Format

Send to

Choose Destination

Corticotropin Releasing Hormone And The Immune/Inflammatory Response.

Source

Endotext [Internet]. South Dartmouth (MA): MDText.com, Inc.; 2000-.
2015 Jul 30.

Author information

1
Professor of Medicine, University of California, San Francisco, CA
2
Chief of Medicine at the University of Washington Medical Center and Professor and Vice Chair of the Department of Medicine, University of Washington
3
Pediatric Endocrinologist and Associate Research Physician in the Skeletal Diseases and Mineral Homeostasis Section, National Institute of Dental and Craniofacial Research, National Institutes of Health
4
Professor of Pediatrics and Endocrinology, Division of Endocrinology, Metabolism and Diabetes, First Department of Pediatrics, National and Kapodistrian University of Athens Medical School, "Aghia Sophia" Children's Hospital, Athens, Greece
5
Associate Professor of Medicine, Division of Endocrinology, Diabetes, and Metabolism, Ohio State University
6
Professor of Endocrinology and Director of the Oxford Centre for Diabetes, Endocrinology and Metabolism, University of Oxford, UK
7
Distinguished Professor of Medicine, David Geffen School of Medicine, University of California, Los Angeles, CA; Associate Chief, Endocrinology and Diabetes Division and Director, Endocrine Clinic, West Los Angeles VA Medical Center, Los Angeles, CA
8
Professor of General Medicine-Endocrinology, First Department of Propaedeutic Internal Medicine, Laiko University Hospital, Athens, Greece
9
Head of the Medicover MVZ Oldenburg; affiliated with the Carl von Ossietzky University and the Technical University of Dresden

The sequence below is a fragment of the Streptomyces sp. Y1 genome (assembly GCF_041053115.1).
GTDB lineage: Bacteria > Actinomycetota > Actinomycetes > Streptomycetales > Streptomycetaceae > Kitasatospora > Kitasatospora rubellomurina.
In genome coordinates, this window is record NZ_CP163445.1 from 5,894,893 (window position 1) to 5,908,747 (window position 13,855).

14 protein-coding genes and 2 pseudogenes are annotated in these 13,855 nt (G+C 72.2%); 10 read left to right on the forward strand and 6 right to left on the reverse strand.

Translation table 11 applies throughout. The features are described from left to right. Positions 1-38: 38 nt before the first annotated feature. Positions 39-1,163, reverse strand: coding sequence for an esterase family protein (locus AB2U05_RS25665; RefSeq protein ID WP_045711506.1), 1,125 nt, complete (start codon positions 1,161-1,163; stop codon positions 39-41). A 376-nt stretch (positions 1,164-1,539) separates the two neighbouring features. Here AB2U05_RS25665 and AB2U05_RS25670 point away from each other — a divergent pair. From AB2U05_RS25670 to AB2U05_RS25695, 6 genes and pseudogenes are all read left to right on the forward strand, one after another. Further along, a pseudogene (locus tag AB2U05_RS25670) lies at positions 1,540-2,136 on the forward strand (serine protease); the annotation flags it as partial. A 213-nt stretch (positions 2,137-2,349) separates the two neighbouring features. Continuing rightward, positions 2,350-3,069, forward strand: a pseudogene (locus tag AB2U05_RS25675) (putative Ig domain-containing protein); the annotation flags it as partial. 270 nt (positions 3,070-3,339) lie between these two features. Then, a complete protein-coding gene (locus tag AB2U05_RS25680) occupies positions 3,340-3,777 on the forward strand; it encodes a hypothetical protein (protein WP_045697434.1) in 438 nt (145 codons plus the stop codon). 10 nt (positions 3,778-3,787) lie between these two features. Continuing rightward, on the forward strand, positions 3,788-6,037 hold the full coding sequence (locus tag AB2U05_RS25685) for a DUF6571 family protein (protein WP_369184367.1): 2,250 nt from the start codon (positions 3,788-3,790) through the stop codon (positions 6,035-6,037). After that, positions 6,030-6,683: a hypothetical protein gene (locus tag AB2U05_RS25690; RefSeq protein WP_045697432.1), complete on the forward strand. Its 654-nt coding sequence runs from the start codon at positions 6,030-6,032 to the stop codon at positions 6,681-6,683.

10
Professor of Medicine and Chief of the Division of Endocrinology, Diabetology and Metabolism, University of Lausanne, Switzerland
11
Professor of Endocrinology and Metabolism, Centre Lead for Endocrinology and Deputy Institute Director, William Harvey Research Institute, Barts and the London School of Medicine and Dentistry, Queen Mary University of London, London, England
12
Director of Clinical Research, Hudson Institute of Medical Research; Consultant Endocrinologist, Monash Medical Centre, Melbourne, Australia
13
Dammert Professor of Gerontology and Director, Division of Geriatric Medicine and Director of the Division of Endocrinology, Saint Louis University Medical Center
14
Professor of Pediatrics, Professor of Genetics and Genomic Sciences, and Chief of the Adrenal Steroid Disorders Program, Icahn School of Medicine, Mount Sinai School of Medicine, New York, NY
15
Associate Professor of Medicine and Epidemiology, University of Colorado Anschutz Medical Campus
16
Professor of Medicine, Knight Cardiovascular Institute and the Division of Endocrinology, and Associate Director, Bob and Charlee Moore Institute for Nutrition and Wellness, Oregon Health and Science University, Portland, OR
17
Professor and Chair, Department of Obstetrics and Gynecology, Western Michigan University Homer Stryker M.D. School of Medicine, Kalamazoo, MI
18
Director of the Endocrine/Bone Disease Program, John Wayne Cancer Institute at Saint John’s Health Center, Santa Monica, CA; Clinical Professor of Medicine, UCLA School of Medicine, Los Angeles, CA
19
Director of the Diabetes Care Center and Associate Professor of Medicine, University of Washington Medical Center, Seattle, WA
20
Murray Waitzer Endowed Chair for Diabetes Research, Professor of Medicine/Pathology/Neurobiology, Director of Research and Neuroendocrine Unit Division of Endocrine and Metabolic Disorders, Eastern Virginia Medical School, Norfolk, VA
21
Endowed Chair, Cardiovascular Health and Risk Prevention, Pediatric Endocrinology and Diabetes, Cook Children's Medical Center, Fort Worth, TX
22
Endocrine Unit, Aretaieion Hospital, Athens University, School of medicine, Vas. Sophias Av. 76 11528 Athens Greece
23
Endocrine Unit, 2nd Department of Obstetrics and Gynecology, Aretaieion University Hospital, Athens Medical School, Athens, Greece